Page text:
Active testing can manifest in several ways such as reading another book related to the subject, explaining or discussing a previous lesson with a peer, searching topics online related to the lesson, seeking out opinions from people who know more about the subject, and putting to practice what was learned back on the job. 

    Learning is an actual, recurrent process that occurs inside the brain. There's nothing mysterious about it. In fact, if you dig deep enough to understand the basics of how the brain learns, you'll be able to dramatically increase the effectiveness of your material. Grab whatever book you can on the subject. However, keeping in mind these four processes is a good start. If we as eLearning professionals hope for changing behavior and performance, a true completion of the cycle is needed.

    Check out this visual representation, which summarizes this process clearly. 


    The Neuroscience of Learning: A New Paradigm for Corporate Education. THE MARITZ INSTITUTE WHITE PAPER. May 2010

    elearning ebook

    Click me
    Karla Gutierrez
    Karla Gutierrez
    Karla is an Inbound Marketer @Aura Interactiva, the developers of SHIFT. ES:Karla is an Inbound Marketer @Aura Interactiva, the developers of SHIFT.

    Related Posts

    The Science Behind What Makes an eLearning Design Effective

    Let's get real about design—sure, we all want our courses to look good. It feels great to pour our hearts into making something that catches the eye. But here's the thing: if your slick design isn't also crystal clear and easy to use, it's like a sports car with no engine. Looks great, but will it get you where you need to go? Nope. You know the drill. You click into a course full of excitement, only to get lost in flashy features that make it hard to find the actual content. Or maybe the text is so tiny or the colors so jarring that you're squinting two minutes in. Frustrating, right? That's why nailing eLearning design is more science than art. It's about knowing what makes your learners tick, what draws them in, and what drives the message home so that it sticks. Get this right, and you're not just sharing information; you're creating a learning experience that could change the way they see the world. Sounds powerful, doesn't it? That's because it is.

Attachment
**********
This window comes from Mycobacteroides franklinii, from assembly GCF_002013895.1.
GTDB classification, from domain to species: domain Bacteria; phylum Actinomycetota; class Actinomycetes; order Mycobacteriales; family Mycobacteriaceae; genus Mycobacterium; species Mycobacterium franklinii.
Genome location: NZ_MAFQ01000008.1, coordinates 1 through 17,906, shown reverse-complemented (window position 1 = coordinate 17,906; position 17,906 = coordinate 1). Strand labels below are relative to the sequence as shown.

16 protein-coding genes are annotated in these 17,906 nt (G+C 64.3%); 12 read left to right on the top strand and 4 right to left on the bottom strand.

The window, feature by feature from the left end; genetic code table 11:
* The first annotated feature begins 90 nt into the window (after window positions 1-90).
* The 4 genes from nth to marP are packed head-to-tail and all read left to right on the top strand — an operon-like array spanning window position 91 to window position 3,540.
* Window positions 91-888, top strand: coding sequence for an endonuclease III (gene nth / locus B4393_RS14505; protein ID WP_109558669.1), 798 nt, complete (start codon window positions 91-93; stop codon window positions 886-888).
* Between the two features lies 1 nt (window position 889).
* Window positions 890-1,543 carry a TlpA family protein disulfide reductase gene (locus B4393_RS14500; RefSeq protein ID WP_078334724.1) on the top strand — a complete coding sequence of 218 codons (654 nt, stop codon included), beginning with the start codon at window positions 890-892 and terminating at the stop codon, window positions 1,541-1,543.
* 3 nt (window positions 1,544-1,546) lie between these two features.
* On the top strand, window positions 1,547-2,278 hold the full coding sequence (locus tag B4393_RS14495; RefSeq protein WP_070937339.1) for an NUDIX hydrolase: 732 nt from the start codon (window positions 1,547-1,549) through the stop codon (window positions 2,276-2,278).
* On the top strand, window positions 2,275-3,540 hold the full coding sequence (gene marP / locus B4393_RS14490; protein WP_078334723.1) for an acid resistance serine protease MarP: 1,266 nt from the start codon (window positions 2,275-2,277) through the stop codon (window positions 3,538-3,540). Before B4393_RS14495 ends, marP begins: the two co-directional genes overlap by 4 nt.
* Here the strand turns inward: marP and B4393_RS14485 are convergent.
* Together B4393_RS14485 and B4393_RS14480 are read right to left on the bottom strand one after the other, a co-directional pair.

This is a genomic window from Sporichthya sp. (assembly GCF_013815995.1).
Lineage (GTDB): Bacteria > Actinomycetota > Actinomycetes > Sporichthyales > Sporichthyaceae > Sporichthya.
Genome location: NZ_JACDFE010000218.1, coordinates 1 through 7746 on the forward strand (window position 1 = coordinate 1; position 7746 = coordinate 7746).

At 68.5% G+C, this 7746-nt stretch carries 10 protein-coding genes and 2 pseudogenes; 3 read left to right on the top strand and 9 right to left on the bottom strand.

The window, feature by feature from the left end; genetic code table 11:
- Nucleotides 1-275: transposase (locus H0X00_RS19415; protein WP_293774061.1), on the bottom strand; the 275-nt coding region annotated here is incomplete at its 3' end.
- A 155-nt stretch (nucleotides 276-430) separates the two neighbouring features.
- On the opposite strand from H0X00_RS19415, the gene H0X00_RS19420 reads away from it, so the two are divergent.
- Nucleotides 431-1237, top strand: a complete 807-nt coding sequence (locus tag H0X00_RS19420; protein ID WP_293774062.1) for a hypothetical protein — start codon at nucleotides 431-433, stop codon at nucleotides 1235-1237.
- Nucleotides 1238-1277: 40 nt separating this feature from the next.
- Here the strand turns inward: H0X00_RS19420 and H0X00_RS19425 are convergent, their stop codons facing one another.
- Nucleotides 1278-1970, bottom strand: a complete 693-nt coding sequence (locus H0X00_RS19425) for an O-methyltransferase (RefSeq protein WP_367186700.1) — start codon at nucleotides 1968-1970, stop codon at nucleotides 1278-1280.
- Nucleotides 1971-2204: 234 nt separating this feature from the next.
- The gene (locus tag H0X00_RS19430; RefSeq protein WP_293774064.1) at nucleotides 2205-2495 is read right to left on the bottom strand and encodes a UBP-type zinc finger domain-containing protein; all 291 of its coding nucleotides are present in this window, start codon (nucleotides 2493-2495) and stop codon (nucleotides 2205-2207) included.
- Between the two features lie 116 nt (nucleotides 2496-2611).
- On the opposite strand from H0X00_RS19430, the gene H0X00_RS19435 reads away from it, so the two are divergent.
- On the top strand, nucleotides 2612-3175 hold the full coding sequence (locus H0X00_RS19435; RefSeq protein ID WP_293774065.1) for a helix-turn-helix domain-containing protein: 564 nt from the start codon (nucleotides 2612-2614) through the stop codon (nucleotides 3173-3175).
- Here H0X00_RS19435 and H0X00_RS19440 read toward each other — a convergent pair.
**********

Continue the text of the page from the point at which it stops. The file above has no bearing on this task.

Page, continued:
Unlocking Learner Engagement: Psychological Techniques for eLearning Success

    Have you ever wondered why big brands pour so much money into market research before launching a single product? It's not just a high-stakes game of guesswork. Imagine this: a brand skips the research and dives headfirst into creating something. Sounds bold, right? But it's also a recipe for disaster. Here's the thing—brands exist for their customers. They're not just creating random products; they're crafting experiences tailored to what their customers crave, wrapped up in an irresistible package that delights the senses. Now, think about your role as an eLearning designer. It's not all that different, is it? Your mission is to craft learning experiences that pack a punch, sure, but they've also got to be eye candy for your learners. After all, you want them to enjoy the journey with you, to be engaged and eager for more.

    10 Golden Rules for eLearning Course Design Mastery

    Let's face it – nobody gets excited about a grainy movie or sticks with a book that's a minefield of typos. It's a no-brainer, right? So, let's talk about your eLearning courses. Shouldn't the same rules of engagement apply? Consider this: a course that's a maze of bad design, confusing navigation, or just crammed with too much info is like that movie or book – it’s going to turn your learners off. And we all know what happens next – they check out, and not in the 'mission accomplished' kind of way. Now, think about your team. They’re curious, they’re hungry for knowledge, but let's be real – no one's keen on drudging through dull, time-consuming content that feels like a throwback to school days. The modern workforce wants learning that’s not just informative, but also engaging and fits into their fast-paced lifestyle. That's the puzzle we're solving together.